Originally posted on forbes.
Modern enterprises are continually trying to bridge the gap between two of their key employee groups: those who write code and those who write emails.
Enter Low-Code Automation Tools
Today, many users submit a request to an IT queue to make a change, pull a report, launch a product, etc., and then wait for the results to come back—often a lengthy process, with no feedback loop, and a backlog to hire the engineers to perform the task. Low-code automation tools are software programs that require very little (or no) coding knowledge, with the ability to create enterprise-grade, high-fidelity applications. Low-code tools, slated to become a ~$20B industry on its own by 2021 according to Forrester, solve the problem for enterprises by bringing far more people (and more types of people) into the drivers’ seat.
While many companies are now exploring the future of work, low-code tools aren’t really new solutions. Developed back in the late 90s and early 00s, companies like Outsystems and Appian built up big businesses on the shoulders of fixed infrastructure investment. These first-generation low-code tools looked more like professional services firms, requiring hand-holding and months of customized software builds.
Cloud computing has brought in a proliferation of easy to deploy, general tools
But as cloud computing has matured, and major providers like Amazon, IBM, Microsoft and Google have launched public cloud offerings, the pendulum has swung the other way. Without relying on heavy-duty infrastructure costs, many new competitors have popped up and eroded the competitive advantages of a once-attractive business model.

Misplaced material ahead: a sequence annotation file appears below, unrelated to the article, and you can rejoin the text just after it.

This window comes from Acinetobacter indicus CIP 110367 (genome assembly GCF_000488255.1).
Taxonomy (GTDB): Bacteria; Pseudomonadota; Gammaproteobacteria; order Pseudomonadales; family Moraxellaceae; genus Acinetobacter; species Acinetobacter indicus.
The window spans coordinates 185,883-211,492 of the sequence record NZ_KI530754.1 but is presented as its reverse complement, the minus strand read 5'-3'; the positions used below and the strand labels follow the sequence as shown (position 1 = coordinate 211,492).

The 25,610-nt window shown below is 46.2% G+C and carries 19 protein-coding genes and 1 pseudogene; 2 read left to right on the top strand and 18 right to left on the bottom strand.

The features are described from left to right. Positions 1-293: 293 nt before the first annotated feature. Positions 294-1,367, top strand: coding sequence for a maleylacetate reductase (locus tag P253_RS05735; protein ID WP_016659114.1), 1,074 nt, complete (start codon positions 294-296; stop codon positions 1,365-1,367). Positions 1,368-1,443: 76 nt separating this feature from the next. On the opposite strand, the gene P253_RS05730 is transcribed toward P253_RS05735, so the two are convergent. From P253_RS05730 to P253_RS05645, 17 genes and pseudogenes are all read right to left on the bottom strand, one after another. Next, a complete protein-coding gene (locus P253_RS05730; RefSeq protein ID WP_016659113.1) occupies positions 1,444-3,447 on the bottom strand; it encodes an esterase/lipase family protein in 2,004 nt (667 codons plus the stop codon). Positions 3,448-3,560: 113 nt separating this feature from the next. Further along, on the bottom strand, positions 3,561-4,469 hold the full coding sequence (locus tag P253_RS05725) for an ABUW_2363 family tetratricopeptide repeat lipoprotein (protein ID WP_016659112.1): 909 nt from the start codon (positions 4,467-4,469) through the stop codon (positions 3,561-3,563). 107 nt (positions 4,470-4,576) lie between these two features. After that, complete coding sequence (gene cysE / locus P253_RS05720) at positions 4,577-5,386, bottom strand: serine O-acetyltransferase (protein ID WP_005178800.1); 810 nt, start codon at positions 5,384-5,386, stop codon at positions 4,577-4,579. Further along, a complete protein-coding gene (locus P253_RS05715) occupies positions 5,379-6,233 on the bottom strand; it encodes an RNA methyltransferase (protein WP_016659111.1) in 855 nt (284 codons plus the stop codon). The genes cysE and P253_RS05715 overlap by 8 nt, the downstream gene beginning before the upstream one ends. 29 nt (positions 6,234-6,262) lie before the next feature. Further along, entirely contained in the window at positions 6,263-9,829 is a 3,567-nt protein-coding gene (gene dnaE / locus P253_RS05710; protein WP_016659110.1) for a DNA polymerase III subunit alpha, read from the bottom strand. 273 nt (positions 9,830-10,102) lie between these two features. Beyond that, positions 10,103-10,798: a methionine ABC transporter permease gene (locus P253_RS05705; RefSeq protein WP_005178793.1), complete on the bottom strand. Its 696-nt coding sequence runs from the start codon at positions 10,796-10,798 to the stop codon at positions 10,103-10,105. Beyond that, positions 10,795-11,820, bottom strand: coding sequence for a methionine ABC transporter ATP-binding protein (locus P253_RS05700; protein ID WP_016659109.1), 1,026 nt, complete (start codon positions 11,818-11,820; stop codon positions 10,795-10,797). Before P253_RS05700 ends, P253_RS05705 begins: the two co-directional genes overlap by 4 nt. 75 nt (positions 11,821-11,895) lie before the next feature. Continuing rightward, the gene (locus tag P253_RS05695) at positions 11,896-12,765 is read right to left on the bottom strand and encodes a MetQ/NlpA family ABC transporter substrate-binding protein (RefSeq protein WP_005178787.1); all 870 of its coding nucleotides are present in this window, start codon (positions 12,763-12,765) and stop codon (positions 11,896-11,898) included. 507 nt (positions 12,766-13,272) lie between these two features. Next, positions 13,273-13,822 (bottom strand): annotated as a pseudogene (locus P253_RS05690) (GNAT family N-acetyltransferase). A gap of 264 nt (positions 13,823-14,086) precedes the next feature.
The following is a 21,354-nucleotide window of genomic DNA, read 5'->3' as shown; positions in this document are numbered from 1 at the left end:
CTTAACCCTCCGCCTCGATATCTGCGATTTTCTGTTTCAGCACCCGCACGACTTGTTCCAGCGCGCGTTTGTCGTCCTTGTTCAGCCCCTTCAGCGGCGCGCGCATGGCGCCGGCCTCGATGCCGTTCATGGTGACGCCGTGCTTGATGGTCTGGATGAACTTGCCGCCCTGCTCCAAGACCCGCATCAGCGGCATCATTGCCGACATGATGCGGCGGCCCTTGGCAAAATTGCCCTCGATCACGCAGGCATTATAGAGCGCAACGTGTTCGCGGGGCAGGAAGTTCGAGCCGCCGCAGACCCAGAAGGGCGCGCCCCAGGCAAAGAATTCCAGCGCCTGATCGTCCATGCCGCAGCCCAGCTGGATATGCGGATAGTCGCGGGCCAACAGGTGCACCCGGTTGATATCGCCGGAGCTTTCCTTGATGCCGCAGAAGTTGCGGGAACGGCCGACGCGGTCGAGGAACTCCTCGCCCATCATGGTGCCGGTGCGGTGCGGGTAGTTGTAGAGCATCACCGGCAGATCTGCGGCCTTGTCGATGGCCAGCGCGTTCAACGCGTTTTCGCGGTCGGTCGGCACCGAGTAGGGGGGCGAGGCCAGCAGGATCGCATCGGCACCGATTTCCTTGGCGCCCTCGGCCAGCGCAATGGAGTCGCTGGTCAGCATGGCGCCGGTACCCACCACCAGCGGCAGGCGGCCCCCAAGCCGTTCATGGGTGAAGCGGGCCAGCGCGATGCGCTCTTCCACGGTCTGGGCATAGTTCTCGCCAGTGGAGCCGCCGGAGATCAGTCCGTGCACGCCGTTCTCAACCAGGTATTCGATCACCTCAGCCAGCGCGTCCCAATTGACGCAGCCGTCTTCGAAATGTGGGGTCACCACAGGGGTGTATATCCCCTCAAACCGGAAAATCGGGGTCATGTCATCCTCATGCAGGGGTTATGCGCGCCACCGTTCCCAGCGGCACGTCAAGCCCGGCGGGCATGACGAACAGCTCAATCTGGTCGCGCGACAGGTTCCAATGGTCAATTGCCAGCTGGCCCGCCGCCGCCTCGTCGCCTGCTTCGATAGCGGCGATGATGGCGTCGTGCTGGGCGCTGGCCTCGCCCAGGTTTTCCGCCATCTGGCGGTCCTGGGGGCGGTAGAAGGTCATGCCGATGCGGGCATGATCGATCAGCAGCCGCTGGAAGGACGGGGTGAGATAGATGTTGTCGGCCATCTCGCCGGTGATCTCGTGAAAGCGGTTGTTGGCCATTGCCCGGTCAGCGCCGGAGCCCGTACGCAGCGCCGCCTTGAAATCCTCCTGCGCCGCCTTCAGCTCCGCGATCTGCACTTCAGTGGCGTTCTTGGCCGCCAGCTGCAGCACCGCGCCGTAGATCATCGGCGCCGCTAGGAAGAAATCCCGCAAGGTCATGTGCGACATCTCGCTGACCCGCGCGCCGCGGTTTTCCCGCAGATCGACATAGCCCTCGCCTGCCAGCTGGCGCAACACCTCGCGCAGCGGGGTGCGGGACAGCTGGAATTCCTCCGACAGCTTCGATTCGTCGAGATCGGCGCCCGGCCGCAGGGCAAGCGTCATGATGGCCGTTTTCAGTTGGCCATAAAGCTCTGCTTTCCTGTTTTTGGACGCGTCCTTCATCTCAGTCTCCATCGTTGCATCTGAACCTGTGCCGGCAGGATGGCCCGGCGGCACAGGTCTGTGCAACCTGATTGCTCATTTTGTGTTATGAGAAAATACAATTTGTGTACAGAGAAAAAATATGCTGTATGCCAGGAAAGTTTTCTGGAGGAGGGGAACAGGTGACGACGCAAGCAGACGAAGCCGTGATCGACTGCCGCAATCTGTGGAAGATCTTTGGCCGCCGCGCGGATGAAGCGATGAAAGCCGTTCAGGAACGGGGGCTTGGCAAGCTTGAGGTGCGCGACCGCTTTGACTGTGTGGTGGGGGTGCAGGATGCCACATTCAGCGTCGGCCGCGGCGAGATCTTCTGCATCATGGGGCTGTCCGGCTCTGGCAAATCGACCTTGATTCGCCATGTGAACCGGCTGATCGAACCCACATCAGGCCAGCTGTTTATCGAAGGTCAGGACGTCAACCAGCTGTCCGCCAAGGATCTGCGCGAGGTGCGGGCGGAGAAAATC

Without enough developers, enterprises are looking to technology solutions to help transform into lean, efficient, modern organizations…
The adoption of low-code, cloud-based software is accelerating thanks to a few secular trends
Enterprises are facing a serious hiring shortage—software engineers that can help companies transform don’t just grow on trees. Not only is hiring and retaining engineers expensive as labor costs rise, but the bigger problem for many firms is also that there simply isn’t enough talent out there to help companies navigate new technologies. This scarcity means that the biggest and best-capitalized companies are winning the talent war, since they can pay above market pricing for top engineering talent.
Without enough developers, enterprises are looking to technology solutions to help transform into lean, efficient, modern organizations—buoyed by Moore’s Law, increased data availability within the enterprise and cheaper (nearly unlimited) computing power. Broadly speaking, Enterprise Software spend is growing to reflect this interest. As the fastest category of enterprise IT spend growth, it clocks in at $507B per year globally with a growth rate of 10.9%.
Who will the winners be? It depends who’s in the driver’s seat
On one end of the spectrum are developers with particular needs. Low-code abstraction layers targeting software engineers like Dark and Looker (acquired by Google in January for $2.6B) have seen successes, but generally, this target customer is hard to reach. Seasoned developers are hesitant to outsource their work to surface-level tools, especially if that means introducing a black-box of abstraction that can get in the way of debugging code.